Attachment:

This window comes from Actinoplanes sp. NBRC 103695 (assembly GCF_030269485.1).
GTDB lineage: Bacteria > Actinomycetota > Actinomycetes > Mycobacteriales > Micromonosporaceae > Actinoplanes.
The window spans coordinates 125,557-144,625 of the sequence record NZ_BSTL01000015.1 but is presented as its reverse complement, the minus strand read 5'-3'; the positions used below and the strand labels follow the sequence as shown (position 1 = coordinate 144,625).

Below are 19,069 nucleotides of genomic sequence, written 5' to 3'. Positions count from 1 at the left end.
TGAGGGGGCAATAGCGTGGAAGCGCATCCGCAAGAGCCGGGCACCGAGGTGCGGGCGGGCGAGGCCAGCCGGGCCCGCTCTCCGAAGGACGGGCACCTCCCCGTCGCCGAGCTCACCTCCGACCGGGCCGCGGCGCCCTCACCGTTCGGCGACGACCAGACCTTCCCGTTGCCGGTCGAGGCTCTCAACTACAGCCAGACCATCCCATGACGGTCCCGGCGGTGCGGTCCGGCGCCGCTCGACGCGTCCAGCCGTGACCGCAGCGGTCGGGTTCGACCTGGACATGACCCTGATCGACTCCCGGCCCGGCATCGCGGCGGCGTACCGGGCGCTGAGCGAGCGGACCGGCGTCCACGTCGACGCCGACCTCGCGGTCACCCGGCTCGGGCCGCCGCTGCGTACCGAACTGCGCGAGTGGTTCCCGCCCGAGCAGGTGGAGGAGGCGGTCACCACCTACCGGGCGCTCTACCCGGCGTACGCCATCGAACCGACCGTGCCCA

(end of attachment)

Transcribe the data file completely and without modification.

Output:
This window comes from Actinoplanes sp. NBRC 103695 (assembly GCF_030269485.1).
GTDB lineage: Bacteria > Actinomycetota > Actinomycetes > Mycobacteriales > Micromonosporaceae > Actinoplanes.
The window spans coordinates 125,557-144,625 of the sequence record NZ_BSTL01000015.1 but is presented as its reverse complement, the minus strand read 5'-3'; the positions used below and the strand labels follow the sequence as shown (position 1 = coordinate 144,625).

Below are 19,069 nucleotides of genomic sequence, written 5' to 3'. Positions count from 1 at the left end.
TGAGGGGGCAATAGCGTGGAAGCGCATCCGCAAGAGCCGGGCACCGAGGTGCGGGCGGGCGAGGCCAGCCGGGCCCGCTCTCCGAAGGACGGGCACCTCCCCGTCGCCGAGCTCACCTCCGACCGGGCCGCGGCGCCCTCACCGTTCGGCGACGACCAGACCTTCCCGTTGCCGGTCGAGGCTCTCAACTACAGCCAGACCATCCCATGACGGTCCCGGCGGTGCGGTCCGGCGCCGCTCGACGCGTCCAGCCGTGACCGCAGCGGTCGGGTTCGACCTGGACATGACCCTGATCGACTCCCGGCCCGGCATCGCGGCGGCGTACCGGGCGCTGAGCGAGCGGACCGGCGTCCACGTCGACGCCGACCTCGCGGTCACCCGGCTCGGGCCGCCGCTGCGTACCGAACTGCGCGAGTGGTTCCCGCCCGAGCAGGTGGAGGAGGCGGTCACCACCTACCGGGCGCTCTACCCGGCGTACGCCATCGAACCGACCGTGCCCA